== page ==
Increasing Productivity with Time-Tracking Software:

Some of the greatest challenges for today’s healthcare professionals revolve around staffing issues. And perhaps nowhere is this more true than within the optometric industry, where clinical and product needs converge, resulting in larger staffs than those typically found in medical office settings. Chief among these challenges is the issue of how to effectively manage employee time and attendance. While some doctors utilize punch-timeclocks, others still rely on the honor system where employees record their hours on paper forms, a system dependent on recall abilities and personal integrity. Both require that employee hours be tallied, audited and entered into financial management programs each pay period. Both are time-consuming and error-prone. And, neither protects against inaccurate or false data entries – which is especially problematic when time-tracking is dependent on the honor system. But, when errors in schedules mean errors on paychecks, the impact can devastate a business, bilking thousands of dollars from the bottom line, and interfering with productivity, employee morale and patient care.

When Dr. Eli Hendrix, Jr., OD first founded his storefront optometric office in 1945 he required minimal staff support. But in the intervening years, that has dramatically changed for the Indiana-based practice. Today, Dr. Hendrix’ practice has evolved into Eyeworks of Vincennes, a privately-owned, family-focused optometric eyecare center now staffed by his three sons: Dr. E.B. Hendrix, III, OD; Dr. Mark Hendrix, OD; Dr. J. Scott Hendrix, OD; and Dr. Rhett Baker, OD; all certified optometrists.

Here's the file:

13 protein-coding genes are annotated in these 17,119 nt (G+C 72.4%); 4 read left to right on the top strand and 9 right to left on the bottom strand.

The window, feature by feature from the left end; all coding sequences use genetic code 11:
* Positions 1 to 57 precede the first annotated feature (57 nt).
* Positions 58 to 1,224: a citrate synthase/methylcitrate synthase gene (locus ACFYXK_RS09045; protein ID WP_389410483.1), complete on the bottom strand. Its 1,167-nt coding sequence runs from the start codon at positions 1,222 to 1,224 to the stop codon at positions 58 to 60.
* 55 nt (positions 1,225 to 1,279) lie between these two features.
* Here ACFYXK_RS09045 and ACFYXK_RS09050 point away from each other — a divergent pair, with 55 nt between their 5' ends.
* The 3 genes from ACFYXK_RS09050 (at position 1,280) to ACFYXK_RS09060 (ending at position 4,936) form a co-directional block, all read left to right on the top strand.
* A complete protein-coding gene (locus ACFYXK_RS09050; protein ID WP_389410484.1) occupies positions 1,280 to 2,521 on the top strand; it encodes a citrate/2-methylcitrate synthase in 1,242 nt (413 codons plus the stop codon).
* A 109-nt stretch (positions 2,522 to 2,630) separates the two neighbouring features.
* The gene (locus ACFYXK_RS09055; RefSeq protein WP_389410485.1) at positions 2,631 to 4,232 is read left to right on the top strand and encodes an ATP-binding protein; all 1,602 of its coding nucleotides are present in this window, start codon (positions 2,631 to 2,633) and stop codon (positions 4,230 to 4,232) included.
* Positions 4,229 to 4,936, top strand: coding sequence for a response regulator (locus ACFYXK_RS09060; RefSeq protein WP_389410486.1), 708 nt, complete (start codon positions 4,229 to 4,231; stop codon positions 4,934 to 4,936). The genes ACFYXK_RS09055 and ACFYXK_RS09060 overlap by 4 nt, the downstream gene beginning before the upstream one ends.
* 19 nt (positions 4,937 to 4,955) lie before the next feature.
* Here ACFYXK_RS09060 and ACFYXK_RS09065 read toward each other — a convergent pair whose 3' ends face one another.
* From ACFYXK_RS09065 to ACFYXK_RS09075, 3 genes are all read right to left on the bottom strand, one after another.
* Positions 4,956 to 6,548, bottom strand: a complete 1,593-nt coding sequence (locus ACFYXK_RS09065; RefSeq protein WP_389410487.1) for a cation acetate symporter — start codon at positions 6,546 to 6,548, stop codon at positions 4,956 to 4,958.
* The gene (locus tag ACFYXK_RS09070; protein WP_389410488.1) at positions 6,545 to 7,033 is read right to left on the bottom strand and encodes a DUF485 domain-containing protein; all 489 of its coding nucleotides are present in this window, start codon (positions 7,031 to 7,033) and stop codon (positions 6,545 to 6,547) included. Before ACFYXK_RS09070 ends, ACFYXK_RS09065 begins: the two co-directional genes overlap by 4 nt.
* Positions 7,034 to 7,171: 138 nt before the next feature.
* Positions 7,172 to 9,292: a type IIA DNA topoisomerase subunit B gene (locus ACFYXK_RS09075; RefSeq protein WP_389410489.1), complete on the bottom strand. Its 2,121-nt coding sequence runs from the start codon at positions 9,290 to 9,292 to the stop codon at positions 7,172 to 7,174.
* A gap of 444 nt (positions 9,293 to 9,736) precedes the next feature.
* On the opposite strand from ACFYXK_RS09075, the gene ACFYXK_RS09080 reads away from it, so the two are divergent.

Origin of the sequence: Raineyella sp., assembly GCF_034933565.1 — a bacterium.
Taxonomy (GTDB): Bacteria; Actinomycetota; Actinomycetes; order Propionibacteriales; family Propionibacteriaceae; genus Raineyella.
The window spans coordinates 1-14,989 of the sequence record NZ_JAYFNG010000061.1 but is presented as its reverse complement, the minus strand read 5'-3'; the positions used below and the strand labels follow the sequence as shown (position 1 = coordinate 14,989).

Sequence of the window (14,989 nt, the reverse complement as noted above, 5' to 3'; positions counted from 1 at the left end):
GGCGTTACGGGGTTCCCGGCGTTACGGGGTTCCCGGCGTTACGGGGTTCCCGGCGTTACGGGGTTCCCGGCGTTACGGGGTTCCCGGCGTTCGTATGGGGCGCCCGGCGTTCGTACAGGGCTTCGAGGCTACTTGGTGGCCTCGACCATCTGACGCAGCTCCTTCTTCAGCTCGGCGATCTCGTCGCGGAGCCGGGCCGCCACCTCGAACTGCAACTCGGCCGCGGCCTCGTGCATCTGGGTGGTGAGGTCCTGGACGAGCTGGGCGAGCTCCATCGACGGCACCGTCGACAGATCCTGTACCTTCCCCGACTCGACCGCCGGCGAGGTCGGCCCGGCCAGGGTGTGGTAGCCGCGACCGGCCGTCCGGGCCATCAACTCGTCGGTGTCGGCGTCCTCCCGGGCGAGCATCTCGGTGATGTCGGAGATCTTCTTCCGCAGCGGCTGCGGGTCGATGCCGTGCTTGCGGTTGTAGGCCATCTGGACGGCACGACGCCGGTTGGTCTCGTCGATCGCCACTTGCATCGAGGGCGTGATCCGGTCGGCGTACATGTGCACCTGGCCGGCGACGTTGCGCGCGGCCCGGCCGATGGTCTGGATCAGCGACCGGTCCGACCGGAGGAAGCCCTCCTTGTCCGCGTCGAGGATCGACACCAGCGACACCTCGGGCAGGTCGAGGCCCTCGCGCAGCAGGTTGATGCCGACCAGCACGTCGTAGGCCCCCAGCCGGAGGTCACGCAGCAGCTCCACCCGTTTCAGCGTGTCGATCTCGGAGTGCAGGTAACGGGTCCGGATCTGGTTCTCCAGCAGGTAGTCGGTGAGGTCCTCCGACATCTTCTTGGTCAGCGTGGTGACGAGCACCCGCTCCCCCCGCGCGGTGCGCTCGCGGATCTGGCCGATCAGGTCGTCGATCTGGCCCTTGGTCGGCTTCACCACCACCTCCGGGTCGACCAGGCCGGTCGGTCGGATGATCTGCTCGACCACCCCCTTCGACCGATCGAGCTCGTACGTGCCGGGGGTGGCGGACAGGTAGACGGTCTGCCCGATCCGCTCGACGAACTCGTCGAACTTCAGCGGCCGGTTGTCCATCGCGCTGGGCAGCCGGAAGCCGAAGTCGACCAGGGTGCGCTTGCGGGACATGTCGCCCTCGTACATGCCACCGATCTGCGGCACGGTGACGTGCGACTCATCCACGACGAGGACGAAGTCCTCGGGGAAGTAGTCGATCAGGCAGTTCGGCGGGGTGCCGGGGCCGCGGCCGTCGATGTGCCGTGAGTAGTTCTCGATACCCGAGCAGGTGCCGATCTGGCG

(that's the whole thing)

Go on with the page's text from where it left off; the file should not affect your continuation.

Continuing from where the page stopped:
The thriving center now requires a staff of 20 employees, offers an on-site lab where patient lens prescriptions can be filled in under an hour, and provides convenient online ordering of contact lenses directly from its website.

According to Office Manage LouAnne Ditsler, Eyeworks of Vincennes takes great pride in using advanced technologies to best serve the needs of its patients. And while things on the clinical end appeared to be ‘humming,’ Ditsler considered the electronic timeclock old-fashioned and a drain on time and money. It was, says Ditsler, time to update the office’s management of employee time and attendance.

“We needed something compatible with computers,” she says, detailing the numerous administrative tasks between punch-in and payroll. “First, we were wasting a great deal of time converting decimal time, which the timeclock used, into a 24-hour clock, to compute daily totals. Then, at the end of each pay period, the hours each employee worked over the preceding two weeks had to be totaled and then, hand-entered into the payroll software.” It was, says Ditsler, a tedious, time-consuming process, that was also prone to errors in conversions and calculations.

“Because time-tracking serves as the basis for payroll, you want to feel like you’re working with accurate numbers, but there is such a loss of control when so many steps are involved before getting to the final equation.”